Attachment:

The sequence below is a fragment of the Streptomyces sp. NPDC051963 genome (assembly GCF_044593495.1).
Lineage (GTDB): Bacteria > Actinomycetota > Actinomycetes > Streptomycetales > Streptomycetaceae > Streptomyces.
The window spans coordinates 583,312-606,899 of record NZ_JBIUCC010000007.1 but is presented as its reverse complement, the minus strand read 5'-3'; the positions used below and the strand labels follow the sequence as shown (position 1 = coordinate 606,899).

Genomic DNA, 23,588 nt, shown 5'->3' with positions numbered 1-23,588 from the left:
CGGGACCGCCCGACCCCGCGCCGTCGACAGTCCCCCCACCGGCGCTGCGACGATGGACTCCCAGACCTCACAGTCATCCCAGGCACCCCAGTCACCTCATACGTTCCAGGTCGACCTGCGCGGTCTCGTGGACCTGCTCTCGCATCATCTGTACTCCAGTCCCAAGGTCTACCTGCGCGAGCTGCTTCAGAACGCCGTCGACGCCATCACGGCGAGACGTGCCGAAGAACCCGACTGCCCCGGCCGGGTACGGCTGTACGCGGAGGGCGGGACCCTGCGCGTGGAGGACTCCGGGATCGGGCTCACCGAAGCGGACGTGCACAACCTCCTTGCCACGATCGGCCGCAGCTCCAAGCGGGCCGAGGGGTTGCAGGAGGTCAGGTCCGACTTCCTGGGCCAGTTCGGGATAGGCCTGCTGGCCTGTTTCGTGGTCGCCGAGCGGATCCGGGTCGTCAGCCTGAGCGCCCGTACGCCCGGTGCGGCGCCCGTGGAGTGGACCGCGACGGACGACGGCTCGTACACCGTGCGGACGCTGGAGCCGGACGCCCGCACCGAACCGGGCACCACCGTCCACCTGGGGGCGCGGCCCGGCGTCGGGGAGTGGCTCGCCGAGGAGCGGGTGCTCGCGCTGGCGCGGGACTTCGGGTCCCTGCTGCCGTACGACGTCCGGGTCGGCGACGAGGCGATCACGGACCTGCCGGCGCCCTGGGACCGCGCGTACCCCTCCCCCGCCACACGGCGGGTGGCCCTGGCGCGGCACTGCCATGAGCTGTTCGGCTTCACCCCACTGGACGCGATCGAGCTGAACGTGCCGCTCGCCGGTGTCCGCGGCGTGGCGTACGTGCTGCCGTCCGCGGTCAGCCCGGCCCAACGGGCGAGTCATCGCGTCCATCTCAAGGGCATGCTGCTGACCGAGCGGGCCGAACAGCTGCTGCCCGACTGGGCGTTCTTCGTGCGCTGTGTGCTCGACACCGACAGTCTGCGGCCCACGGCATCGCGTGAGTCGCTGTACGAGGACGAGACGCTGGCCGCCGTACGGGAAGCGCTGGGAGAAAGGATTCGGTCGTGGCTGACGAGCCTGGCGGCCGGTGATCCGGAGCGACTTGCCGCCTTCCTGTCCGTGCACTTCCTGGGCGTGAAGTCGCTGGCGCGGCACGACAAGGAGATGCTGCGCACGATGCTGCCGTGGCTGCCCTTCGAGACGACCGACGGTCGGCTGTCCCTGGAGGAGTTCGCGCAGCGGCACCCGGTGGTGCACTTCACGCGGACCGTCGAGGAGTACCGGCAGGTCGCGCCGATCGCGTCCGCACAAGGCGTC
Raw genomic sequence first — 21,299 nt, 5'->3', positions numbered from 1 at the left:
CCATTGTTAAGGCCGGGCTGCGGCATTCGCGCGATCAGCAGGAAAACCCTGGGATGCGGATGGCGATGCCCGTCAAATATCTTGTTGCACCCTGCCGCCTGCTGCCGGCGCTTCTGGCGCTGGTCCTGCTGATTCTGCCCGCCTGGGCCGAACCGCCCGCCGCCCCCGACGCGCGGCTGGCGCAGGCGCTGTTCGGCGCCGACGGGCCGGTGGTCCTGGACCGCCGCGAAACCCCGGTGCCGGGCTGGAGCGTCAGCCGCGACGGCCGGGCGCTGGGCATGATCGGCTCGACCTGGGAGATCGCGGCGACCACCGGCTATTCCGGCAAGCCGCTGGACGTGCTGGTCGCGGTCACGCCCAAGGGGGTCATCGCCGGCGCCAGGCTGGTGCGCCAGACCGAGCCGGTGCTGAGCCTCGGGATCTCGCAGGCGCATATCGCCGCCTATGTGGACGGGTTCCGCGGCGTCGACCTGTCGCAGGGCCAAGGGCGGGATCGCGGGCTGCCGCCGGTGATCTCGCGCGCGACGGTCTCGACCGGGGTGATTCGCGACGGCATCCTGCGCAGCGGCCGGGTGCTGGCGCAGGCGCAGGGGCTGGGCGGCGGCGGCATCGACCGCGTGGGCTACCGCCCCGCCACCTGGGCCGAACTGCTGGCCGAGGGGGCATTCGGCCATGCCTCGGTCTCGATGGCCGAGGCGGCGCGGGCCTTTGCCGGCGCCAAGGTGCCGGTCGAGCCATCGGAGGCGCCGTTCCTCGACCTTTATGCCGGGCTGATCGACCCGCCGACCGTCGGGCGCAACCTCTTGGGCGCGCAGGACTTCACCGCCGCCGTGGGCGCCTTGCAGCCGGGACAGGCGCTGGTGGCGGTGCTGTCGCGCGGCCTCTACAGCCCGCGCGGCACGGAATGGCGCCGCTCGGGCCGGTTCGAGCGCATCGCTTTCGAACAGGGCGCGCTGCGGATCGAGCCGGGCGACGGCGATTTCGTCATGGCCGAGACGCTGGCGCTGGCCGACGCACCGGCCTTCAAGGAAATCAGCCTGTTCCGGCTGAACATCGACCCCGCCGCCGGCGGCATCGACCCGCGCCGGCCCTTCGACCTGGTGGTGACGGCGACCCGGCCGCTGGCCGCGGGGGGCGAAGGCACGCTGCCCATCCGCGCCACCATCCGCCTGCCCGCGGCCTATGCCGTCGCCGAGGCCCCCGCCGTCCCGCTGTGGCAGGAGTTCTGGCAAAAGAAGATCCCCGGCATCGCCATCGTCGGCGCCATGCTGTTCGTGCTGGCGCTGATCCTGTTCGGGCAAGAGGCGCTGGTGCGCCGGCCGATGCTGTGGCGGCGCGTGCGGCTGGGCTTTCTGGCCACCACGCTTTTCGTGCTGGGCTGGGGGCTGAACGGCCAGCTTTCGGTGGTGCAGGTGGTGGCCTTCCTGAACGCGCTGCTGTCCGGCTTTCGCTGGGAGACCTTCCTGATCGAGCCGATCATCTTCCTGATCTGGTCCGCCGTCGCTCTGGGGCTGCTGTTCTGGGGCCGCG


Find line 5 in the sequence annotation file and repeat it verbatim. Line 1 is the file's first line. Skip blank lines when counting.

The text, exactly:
CGGGACCGCCCGACCCCGCGCCGTCGACAGTCCCCCCACCGGCGCTGCGACGATGGACTCCCAGACCTCACAGTCATCCCAGGCACCCCAGTCACCTCATACGTTCCAGGTCGACCTGCGCGGTCTCGTGGACCTGCTCTCGCATCATCTGTACTCCAGTCCCAAGGTCTACCTGCGCGAGCTGCTTCAGAACGCCGTCGACGCCATCACGGCGAGACGTGCCGAAGAACCCGACTGCCCCGGCCGGGTACGGCTGTACGCGGAGGGCGGGACCCTGCGCGTGGAGGACTCCGGGATCGGGCTCACCGAAGCGGACGTGCACAACCTCCTTGCCACGATCGGCCGCAGCTCCAAGCGGGCCGAGGGGTTGCAGGAGGTCAGGTCCGACTTCCTGGGCCAGTTCGGGATAGGCCTGCTGGCCTGTTTCGTGGTCGCCGAGCGGATCCGGGTCGTCAGCCTGAGCGCCCGTACGCCCGGTGCGGCGCCCGTGGAGTGGACCGCGACGGACGACGGCTCGTACACCGTGCGGACGCTGGAGCCGGACGCCCGCACCGAACCGGGCACCACCGTCCACCTGGGGGCGCGGCCCGGCGTCGGGGAGTGGCTCGCCGAGGAGCGGGTGCTCGCGCTGGCGCGGGACTTCGGGTCCCTGCTGCCGTACGACGTCCGGGTCGGCGACGAGGCGATCACGGACCTGCCGGCGCCCTGGGACCGCGCGTACCCCTCCCCCGCCACACGGCGGGTGGCCCTGGCGCGGCACTGCCATGAGCTGTTCGGCTTCACCCCACTGGACGCGATCGAGCTGAACGTGCCGCTCGCCGGTGTCCGCGGCGTGGCGTACGTGCTGCCGTCCGCGGTCAGCCCGGCCCAACGGGCGAGTCATCGCGTCCATCTCAAGGGCATGCTGCTGACCGAGCGGGCCGAACAGCTGCTGCCCGACTGGGCGTTCTTCGTGCGCTGTGTGCTCGACACCGACAGTCTGCGGCCCACGGCATCGCGTGAGTCGCTGTACGAGGACGAGACGCTGGCCGCCGTACGGGAAGCGCTGGGAGAAAGGATTCGGTCGTGGCTGACGAGCCTGGCGGCCGGTGATCCGGAGCGACTTGCCGCCTTCCTGTCCGTGCACTTCCTGGGCGTGAAGTCGCTGGCGCGGCACGACAAGGAGATGCTGCGCACGATGCTGCCGTGGCTGCCCTTCGAGACGACCGACGGTCGGCTGTCCCTGGAGGAGTTCGCGCAGCGGCACCCGGTGGTGCACTTCACGCGGACCGTCGAGGAGTACCGGCAGGTCGCGCCGATCGCGTCCGCACAAGGCGTC